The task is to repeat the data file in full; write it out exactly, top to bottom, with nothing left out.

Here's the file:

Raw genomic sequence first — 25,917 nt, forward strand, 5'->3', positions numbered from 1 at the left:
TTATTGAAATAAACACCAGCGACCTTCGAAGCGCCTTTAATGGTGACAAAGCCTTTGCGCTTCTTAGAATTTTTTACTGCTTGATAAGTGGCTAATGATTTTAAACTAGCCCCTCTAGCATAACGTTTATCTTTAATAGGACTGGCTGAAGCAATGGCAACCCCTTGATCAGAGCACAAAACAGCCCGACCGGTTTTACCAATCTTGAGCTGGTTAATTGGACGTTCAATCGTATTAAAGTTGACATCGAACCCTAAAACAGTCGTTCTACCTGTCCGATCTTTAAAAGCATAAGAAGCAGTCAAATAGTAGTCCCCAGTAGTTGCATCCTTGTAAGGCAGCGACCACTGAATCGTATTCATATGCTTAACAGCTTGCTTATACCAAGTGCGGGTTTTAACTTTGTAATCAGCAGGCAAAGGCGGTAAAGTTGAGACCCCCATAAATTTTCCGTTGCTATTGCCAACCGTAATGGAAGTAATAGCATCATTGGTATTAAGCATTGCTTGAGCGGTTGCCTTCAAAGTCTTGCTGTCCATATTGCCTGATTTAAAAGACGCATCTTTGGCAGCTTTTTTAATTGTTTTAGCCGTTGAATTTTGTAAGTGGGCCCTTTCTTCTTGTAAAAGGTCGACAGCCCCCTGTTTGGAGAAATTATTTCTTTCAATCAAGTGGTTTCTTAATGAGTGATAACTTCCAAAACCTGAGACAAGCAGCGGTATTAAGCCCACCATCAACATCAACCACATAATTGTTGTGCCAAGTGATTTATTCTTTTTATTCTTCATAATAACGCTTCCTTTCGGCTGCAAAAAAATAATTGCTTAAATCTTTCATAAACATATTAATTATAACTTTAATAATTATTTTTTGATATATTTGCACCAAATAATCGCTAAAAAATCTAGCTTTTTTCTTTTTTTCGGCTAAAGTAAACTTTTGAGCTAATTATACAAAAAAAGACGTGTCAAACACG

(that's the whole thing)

Raw genomic sequence first — 25,917 nt, forward strand, 5'->3', positions numbered from 1 at the left:
TTATTGAAATAAACACCAGCGACCTTCGAAGCGCCTTTAATGGTGACAAAGCCTTTGCGCTTCTTAGAATTTTTTACTGCTTGATAAGTGGCTAATGATTTTAAACTAGCCCCTCTAGCATAACGTTTATCTTTAATAGGACTGGCTGAAGCAATGGCAACCCCTTGATCAGAGCACAAAACAGCCCGACCGGTTTTACCAATCTTGAGCTGGTTAATTGGACGTTCAATCGTATTAAAGTTGACATCGAACCCTAAAACAGTCGTTCTACCTGTCCGATCTTTAAAAGCATAAGAAGCAGTCAAATAGTAGTCCCCAGTAGTTGCATCCTTGTAAGGCAGCGACCACTGAATCGTATTCATATGCTTAACAGCTTGCTTATACCAAGTGCGGGTTTTAACTTTGTAATCAGCAGGCAAAGGCGGTAAAGTTGAGACCCCCATAAATTTTCCGTTGCTATTGCCAACCGTAATGGAAGTAATAGCATCATTGGTATTAAGCATTGCTTGAGCGGTTGCCTTCAAAGTCTTGCTGTCCATATTGCCTGATTTAAAAGACGCATCTTTGGCAGCTTTTTTAATTGTTTTAGCCGTTGAATTTTGTAAGTGGGCCCTTTCTTCTTGTAAAAGGTCGACAGCCCCCTGTTTGGAGAAATTATTTCTTTCAATCAAGTGGTTTCTTAATGAGTGATAACTTCCAAAACCTGAGACAAGCAGCGGTATTAAGCCCACCATCAACATCAACCACATAATTGTTGTGCCAAGTGATTTATTCTTTTTATTCTTCATAATAACGCTTCCTTTCGGCTGCAAAAAAATAATTGCTTAAATCTTTCATAAACATATTAATTATAACTTTAATAATTATTTTTTGATATATTTGCACCAAATAATCGCTAAAAAATCTAGCTTTTTTCTTTTTTTCGGCTAAAGTAAACTTTTGAGCTAATTATACAAAAAAAGACGTGTCAAACACG